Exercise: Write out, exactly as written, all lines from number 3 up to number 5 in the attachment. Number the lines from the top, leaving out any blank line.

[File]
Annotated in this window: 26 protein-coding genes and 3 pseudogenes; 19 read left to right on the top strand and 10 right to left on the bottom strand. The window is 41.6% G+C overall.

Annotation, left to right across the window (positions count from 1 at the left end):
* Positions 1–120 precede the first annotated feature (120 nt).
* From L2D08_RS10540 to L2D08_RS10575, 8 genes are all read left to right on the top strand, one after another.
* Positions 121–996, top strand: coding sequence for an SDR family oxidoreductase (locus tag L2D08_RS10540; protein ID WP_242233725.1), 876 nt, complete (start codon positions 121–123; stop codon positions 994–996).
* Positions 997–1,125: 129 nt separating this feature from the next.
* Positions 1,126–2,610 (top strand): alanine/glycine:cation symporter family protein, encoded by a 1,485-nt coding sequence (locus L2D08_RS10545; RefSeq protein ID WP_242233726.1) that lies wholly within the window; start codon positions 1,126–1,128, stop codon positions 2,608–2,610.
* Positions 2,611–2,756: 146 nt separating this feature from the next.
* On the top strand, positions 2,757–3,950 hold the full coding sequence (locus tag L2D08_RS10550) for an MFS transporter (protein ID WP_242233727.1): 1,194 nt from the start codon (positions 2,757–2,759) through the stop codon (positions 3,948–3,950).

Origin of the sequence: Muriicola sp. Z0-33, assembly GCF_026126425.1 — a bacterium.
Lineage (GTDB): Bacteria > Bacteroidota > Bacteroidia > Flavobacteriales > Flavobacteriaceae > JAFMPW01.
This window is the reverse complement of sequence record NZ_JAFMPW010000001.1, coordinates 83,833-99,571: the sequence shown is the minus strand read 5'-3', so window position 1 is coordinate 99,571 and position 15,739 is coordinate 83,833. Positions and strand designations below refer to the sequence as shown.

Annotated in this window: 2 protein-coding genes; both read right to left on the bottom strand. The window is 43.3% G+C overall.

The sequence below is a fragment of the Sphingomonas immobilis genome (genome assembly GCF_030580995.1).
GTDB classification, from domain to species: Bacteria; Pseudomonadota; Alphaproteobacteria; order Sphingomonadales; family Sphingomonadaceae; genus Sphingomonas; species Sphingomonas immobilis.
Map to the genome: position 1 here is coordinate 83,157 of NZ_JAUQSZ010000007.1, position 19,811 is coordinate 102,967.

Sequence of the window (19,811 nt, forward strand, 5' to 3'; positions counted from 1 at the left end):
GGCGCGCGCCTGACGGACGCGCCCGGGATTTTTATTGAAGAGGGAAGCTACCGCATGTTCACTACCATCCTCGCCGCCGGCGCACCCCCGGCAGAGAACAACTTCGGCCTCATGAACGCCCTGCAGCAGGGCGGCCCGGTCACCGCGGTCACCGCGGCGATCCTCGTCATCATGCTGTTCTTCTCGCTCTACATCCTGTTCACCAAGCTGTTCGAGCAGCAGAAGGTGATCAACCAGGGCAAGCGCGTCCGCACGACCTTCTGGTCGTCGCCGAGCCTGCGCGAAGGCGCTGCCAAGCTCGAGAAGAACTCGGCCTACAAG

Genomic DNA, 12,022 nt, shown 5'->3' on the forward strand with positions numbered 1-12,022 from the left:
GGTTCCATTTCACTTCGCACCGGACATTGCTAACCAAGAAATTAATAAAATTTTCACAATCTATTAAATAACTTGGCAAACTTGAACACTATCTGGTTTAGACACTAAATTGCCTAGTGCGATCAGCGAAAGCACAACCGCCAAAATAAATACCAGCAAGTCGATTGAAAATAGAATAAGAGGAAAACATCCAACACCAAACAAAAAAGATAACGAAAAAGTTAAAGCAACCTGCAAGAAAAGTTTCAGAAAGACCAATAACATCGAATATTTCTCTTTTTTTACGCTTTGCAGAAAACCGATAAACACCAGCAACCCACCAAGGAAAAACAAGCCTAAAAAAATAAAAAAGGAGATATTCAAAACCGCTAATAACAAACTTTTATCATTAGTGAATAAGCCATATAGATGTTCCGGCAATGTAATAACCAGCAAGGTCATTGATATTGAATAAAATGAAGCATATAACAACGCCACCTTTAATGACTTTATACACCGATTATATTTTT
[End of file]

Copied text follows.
* Positions 1–120 precede the first annotated feature (120 nt).
* From L2D08_RS10540 to L2D08_RS10575, 8 genes are all read left to right on the top strand, one after another.
* Positions 121–996, top strand: coding sequence for an SDR family oxidoreductase (locus tag L2D08_RS10540; protein ID WP_242233725.1), 876 nt, complete (start codon positions 121–123; stop codon positions 994–996).